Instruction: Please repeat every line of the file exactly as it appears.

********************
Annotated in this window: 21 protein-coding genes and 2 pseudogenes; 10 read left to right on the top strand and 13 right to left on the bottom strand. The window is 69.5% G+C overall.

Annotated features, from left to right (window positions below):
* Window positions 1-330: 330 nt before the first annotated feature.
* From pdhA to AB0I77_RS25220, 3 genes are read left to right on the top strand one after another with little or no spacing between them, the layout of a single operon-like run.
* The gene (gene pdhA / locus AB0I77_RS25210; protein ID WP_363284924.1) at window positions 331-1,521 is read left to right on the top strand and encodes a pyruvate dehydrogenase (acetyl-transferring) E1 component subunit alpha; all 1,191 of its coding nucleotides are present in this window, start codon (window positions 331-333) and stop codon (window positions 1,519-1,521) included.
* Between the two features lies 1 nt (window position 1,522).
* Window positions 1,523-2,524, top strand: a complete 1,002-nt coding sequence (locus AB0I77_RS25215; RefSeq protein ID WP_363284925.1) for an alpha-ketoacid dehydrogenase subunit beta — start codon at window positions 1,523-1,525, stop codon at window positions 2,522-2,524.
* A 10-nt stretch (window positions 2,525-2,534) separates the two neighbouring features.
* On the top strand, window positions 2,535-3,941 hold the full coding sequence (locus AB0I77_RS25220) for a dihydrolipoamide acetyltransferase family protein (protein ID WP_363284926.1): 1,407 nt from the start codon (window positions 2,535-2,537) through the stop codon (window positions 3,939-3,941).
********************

Annotated in this window: 21 protein-coding genes and 2 pseudogenes; 10 read left to right on the top strand and 13 right to left on the bottom strand. The window is 69.5% G+C overall.

Annotated features, from left to right (window positions below):
* Window positions 1-330: 330 nt before the first annotated feature.
* From pdhA to AB0I77_RS25220, 3 genes are read left to right on the top strand one after another with little or no spacing between them, the layout of a single operon-like run.
* The gene (gene pdhA / locus AB0I77_RS25210; protein ID WP_363284924.1) at window positions 331-1,521 is read left to right on the top strand and encodes a pyruvate dehydrogenase (acetyl-transferring) E1 component subunit alpha; all 1,191 of its coding nucleotides are present in this window, start codon (window positions 331-333) and stop codon (window positions 1,519-1,521) included.
* Between the two features lies 1 nt (window position 1,522).
* Window positions 1,523-2,524, top strand: a complete 1,002-nt coding sequence (locus AB0I77_RS25215; RefSeq protein ID WP_363284925.1) for an alpha-ketoacid dehydrogenase subunit beta — start codon at window positions 1,523-1,525, stop codon at window positions 2,522-2,524.
* A 10-nt stretch (window positions 2,525-2,534) separates the two neighbouring features.
* On the top strand, window positions 2,535-3,941 hold the full coding sequence (locus AB0I77_RS25220) for a dihydrolipoamide acetyltransferase family protein (protein ID WP_363284926.1): 1,407 nt from the start codon (window positions 2,535-2,537) through the stop codon (window positions 3,939-3,941).